Cover

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Half title, Title page, Copyright

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Contents

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pp. v-vi

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Acknowledgments

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pp. vii-x

I was told, before I began this project, that toiling in the archives can be lonely work. And there were days of poking through boxes and papers when the labor took its toll. ...

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Introduction: Displacements of Memory at the United States Holocaust Memorial Museum

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pp. 1-20

Since its construction more than twenty years ago, the United States Holocaust Memorial Museum has become one of the most visited sites in the US capital, and one of the world’s leading institutions dedicated to the preservation of Holocaust memory and the documents and artifacts that serve as its touchstones. ...

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Chapter 1. Delinquent Spaces

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pp. 21-46

From the moment it was imagined by President Carter in the late 1970s, the United States Holocaust Memorial Museum was intended to be much more than just a building or a monument. The enabling legislation that established the USHMM had been fairly simple—the President’s Commission on the Holocaust was charged with delivering “recommendations with respect to the establishment and maintenance of an appropriate memorial to those who perished in the Holocaust,” ...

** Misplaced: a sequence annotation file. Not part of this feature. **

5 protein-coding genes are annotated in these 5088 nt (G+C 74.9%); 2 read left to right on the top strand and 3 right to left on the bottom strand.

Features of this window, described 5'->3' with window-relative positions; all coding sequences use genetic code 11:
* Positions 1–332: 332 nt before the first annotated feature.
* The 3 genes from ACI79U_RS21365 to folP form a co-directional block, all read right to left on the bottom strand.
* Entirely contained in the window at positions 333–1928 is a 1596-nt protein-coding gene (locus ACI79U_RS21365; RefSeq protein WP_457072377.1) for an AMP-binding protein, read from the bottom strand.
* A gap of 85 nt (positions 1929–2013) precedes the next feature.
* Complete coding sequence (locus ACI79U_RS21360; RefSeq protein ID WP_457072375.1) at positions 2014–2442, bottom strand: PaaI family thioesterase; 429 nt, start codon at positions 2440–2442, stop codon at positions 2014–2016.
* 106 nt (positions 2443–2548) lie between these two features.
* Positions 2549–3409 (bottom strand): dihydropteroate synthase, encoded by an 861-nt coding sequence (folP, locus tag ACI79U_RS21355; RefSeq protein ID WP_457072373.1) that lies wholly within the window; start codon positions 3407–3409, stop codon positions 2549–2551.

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Chapter 2. Figures of Authenticity

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pp. 47-88

When it opened in 1993, the United States Holocaust Memorial Museum was almost universally acclaimed—by architects, human rights activists, legislators, historians, Jewish and non-Jewish ethicists and theologians, and by nearly all who visited during its first few months of operation. ...

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Chapter 3. Enacting Memory

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pp. 89-124

Within a year and a half of the establishment of the President’s Commission on the Holocaust, the United States Holocaust Memorial Council recommended the creation of a Committee on Conscience. The Committee on Conscience had its roots in the legislation that enabled the council and the creation of the museum itself: ..

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Chapter 4. Kairotic Space and the Ethics of Engagement

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pp. 125-154

In the years before the opening of the Holocaust museum, and for several years afterward, the members of the US Holocaust Memorial Council commissioned a series of surveys by the Peter D. Hart Research Associates, a leading polling firm. Prior to 1993, Hart was asked to determine who likely visitors to the museum would be and how to encourage others to come; ...

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Chapter 5. “Events of the World”: The United States Holocaust Memorial Museum and the Ethics of Memory

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pp. 155-184

The morning of April 22, 1993, was cold and rainy. The recently elected president, Bill Clinton, was scheduled to dedicate the United States Holocaust Memorial Museum; the president would share the speaker’s platform with Elie Wiesel, who had resigned from the US Holocaust Memorial Council more than six years earlier. ...

Notes

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pp. 185-190

Bibliography

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pp. 191-206

Index

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pp. 207-225

Back cover

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